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505 E. Buck Rd
Wilmington, DE, 19807
United States

(302) 472-0021

Christ Church Episcopal Preschool educates young children, creates community among school, families, and church, and honors and nurtures children in the Episcopal tradition. We welcome children aged two to five in small classes where all are affirmed as children of God and are inspired and encouraged to become their best selves—socially, emotionally, academically and spiritually. 


18-Month Program

18-Month Program


Toddlers eating snack and reading at Christ Church Episcopal Preschool in Wilmington DE

Our 18-month olds are typically in a class with two teachers and up to eight children. They have the option of attending school three days a week or five days a week and of staying at school from 8:30 AM to 12:30 PM or from 8:30 AM to 3:30 PM. Early care is also available from 7:30 AM to 8:30 AM and after care is available from 3:30 PM to 5:30 PM.

Each day we serve lunch that’s been made in our kitchen and two snacks.

Three toddlers stringing beads during play based learning at Christ Church Episcopal Preschool in Wilmington DE

18-Month Approach

The 18-month program is about creating a loving, enriching environment that allows these little ones to thrive. This means learning who each child is and what each needs to feel secure - whether it’s a cozy lap to snuggle in, the freedom to move, toys for pretend play or toys for building. Each child is different and we provide the specific experience they need to grow.

Our day is filled with art and music. One day the children will paint with apple slices, the next with q-tips and the next with cotton balls. We switch out the materials frequently in order to expose them to many different sensory experiences. The children think this is just plain fun, but it’s also helping them hone their fine motor skills and letting them explore colors and textures.

Everyday, the children gather in a circle and sing songs. In the fall, we may only be able to do one or two songs before they need to get up and move, but by the end of the year they are singing multiple songs and clapping, using instruments or waving silk scarves as they sing. They’ve learned to love the singing time as an opportunity for the class to come together with joy. And, without any fuss, we’ve laid a foundation for next year's more formal circle time. Even more importantly, the singing helps them develop their vocabularies - which is such a large part of their learning at this age.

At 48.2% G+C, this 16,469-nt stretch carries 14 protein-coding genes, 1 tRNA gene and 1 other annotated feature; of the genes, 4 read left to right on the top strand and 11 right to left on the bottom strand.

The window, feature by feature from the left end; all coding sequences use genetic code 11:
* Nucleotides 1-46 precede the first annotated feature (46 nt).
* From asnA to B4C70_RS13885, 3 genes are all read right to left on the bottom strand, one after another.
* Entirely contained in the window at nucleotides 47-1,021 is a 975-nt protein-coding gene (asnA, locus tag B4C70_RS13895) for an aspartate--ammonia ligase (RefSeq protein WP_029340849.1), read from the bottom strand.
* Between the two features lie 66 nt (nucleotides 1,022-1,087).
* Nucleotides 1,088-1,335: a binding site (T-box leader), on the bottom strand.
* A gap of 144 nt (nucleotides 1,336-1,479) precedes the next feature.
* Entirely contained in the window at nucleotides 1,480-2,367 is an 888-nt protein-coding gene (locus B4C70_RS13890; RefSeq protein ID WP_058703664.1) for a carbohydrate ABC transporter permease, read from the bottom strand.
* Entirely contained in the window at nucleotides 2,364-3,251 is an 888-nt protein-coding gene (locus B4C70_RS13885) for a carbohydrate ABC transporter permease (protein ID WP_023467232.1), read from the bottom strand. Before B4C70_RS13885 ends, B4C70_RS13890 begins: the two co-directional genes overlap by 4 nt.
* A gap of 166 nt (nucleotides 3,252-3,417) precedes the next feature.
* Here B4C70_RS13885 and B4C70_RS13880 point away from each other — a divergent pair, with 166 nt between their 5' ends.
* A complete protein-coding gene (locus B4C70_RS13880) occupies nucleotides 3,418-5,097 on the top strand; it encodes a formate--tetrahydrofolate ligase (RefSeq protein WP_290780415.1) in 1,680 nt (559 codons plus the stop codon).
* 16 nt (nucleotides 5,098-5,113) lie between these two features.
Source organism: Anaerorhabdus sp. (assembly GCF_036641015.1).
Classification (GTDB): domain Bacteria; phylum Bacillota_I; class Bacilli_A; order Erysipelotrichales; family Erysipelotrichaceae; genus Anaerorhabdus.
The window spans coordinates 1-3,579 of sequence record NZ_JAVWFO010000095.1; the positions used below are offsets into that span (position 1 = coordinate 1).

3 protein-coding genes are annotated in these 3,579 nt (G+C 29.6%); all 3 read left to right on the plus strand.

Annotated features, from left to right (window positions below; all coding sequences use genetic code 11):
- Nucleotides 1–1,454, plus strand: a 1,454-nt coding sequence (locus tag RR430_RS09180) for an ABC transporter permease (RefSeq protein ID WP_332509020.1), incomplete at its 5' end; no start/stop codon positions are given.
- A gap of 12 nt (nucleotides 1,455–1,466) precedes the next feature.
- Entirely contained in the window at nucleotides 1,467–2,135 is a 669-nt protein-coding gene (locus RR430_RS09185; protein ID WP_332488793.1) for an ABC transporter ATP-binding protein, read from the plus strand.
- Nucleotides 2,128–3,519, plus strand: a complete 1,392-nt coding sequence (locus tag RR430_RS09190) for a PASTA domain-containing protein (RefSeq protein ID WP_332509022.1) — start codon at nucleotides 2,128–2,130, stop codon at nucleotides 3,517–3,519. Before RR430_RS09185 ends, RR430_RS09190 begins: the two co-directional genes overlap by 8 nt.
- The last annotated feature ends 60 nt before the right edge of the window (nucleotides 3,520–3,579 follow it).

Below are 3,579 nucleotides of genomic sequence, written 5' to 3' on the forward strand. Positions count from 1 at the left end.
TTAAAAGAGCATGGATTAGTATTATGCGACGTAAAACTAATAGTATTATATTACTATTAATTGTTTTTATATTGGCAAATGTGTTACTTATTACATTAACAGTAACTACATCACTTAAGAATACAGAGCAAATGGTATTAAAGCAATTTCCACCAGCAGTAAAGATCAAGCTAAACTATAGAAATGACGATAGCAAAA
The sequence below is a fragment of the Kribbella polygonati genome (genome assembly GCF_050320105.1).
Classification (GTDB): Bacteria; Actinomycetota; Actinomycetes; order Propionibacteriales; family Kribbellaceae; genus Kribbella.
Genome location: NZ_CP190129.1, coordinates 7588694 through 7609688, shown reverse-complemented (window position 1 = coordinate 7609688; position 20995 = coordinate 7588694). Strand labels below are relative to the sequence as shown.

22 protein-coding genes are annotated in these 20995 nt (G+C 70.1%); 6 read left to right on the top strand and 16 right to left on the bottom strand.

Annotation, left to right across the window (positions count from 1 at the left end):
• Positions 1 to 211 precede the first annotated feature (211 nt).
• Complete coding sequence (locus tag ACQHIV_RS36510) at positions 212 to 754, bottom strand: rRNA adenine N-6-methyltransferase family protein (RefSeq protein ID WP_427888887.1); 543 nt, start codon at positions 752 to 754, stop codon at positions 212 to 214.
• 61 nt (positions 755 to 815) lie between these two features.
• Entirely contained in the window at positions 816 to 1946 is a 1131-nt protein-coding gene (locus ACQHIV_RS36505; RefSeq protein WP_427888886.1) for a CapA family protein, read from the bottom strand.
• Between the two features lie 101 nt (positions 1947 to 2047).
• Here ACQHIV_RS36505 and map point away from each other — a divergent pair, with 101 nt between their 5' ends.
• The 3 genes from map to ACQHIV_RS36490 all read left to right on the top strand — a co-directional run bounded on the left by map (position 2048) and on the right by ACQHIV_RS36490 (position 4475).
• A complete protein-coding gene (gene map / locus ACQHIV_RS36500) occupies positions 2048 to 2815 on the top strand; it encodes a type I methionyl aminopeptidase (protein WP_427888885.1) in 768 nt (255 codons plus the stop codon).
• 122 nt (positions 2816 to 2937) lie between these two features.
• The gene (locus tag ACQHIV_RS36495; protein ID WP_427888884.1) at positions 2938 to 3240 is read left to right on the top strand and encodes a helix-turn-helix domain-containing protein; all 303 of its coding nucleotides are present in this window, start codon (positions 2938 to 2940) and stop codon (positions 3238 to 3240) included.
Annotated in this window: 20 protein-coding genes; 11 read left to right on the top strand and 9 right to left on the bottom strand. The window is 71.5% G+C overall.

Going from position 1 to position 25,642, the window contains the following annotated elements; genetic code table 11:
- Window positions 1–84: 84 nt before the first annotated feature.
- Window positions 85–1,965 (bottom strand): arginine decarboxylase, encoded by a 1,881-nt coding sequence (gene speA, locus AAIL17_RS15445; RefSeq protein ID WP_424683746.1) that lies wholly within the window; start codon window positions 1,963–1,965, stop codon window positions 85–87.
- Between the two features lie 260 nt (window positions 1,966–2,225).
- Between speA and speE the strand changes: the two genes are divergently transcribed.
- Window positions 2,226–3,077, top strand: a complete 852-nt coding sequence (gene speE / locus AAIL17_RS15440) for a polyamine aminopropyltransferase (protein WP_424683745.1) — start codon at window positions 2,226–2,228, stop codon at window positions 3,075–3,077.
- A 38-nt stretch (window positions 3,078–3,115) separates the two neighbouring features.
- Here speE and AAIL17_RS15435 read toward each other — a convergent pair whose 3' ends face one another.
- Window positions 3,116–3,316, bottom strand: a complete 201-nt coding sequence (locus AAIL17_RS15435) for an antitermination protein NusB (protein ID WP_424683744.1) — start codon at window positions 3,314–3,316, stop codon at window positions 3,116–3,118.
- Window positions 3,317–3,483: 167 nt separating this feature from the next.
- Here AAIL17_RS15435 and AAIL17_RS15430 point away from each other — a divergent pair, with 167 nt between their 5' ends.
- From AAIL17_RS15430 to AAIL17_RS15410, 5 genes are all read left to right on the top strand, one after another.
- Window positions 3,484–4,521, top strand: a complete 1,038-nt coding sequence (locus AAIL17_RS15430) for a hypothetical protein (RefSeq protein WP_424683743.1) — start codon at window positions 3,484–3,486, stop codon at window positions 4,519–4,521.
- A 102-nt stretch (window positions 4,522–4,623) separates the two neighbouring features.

Developing Language

Most of the children who start our program are just beginning to talk, but during the course of the year many of them go through a period of ‘language explosion” and by the spring they are talking non-stop, practicing their new power.

Studies have shown that two-way dialogue is the best method for developing language. We keep our child:teacher ratio intentionally low in order to create the time and space for this type of one-on-one interaction. It allows us to follow their interests and encourage them to tell us all about it. When a child is interested in a dump truck, we might sit with her on the floor and ask about it, “What does the dump truck do?”, “Have you seen one before?”, What noise did it make?”, “What color is this dump truck? Do you think all dump trucks are yellow?”

Through these short and frequent conversations language grows. Just as importantly, their curiosity and understanding of the world grows.

We’ve found that the children in the 18-month class develop strong friendships that last throughout their entire preschool experience. This is often their first experience with friendship and it makes a deep impact. They play together, they ask about each other when someone is away, they care for each other and give each other ‘hello’, ‘good-bye’ and “just because” hugs. Throughout this year, they learn the joy of loving (and being loved by) a friend.


Social & Emotional Development

  • Build an understanding of directionality and position in space

  • Explore balance

  • Integrate body movement with senses

  • Name, locate and understand relationships of body parts

  • Develop strength and endurance

  • Put on and take off own sweater or coat

  • Coordinate hand/eye movements

  • Explore manipulative toys

  • Strengthen hand grasp and use hands in many positions

Literacy & Language Development

  • Demonstrate the concept of rhyming

  • Understand simple sentences

  • Use newly learned vocabulary

  • Identify a variety of objects through receptive language

  • Tell simple personal narratives

  • Enjoy being read to, and hearing stories

  • Follow simple directions

  • Name actual or pictured objects

  • Attend to story telling


  • Assemble simple puzzles


  • Continually grow in observations of the world around us

  • Recognize primary colors

  • Begin to understand big and small

  • Develop the five senses

Fine Arts

  • Create original artwork

  • Participate in classroom music activities

  • Use language as part of dramatic play

  • “Make believe” with objects

  • Express feelings through movement

  • Reproduce or create sound patterns

Health & Safety

  • Practice routine healthy behaviors with use of napkins and hand washing

  • Experience healthy foods in all snacks and lunches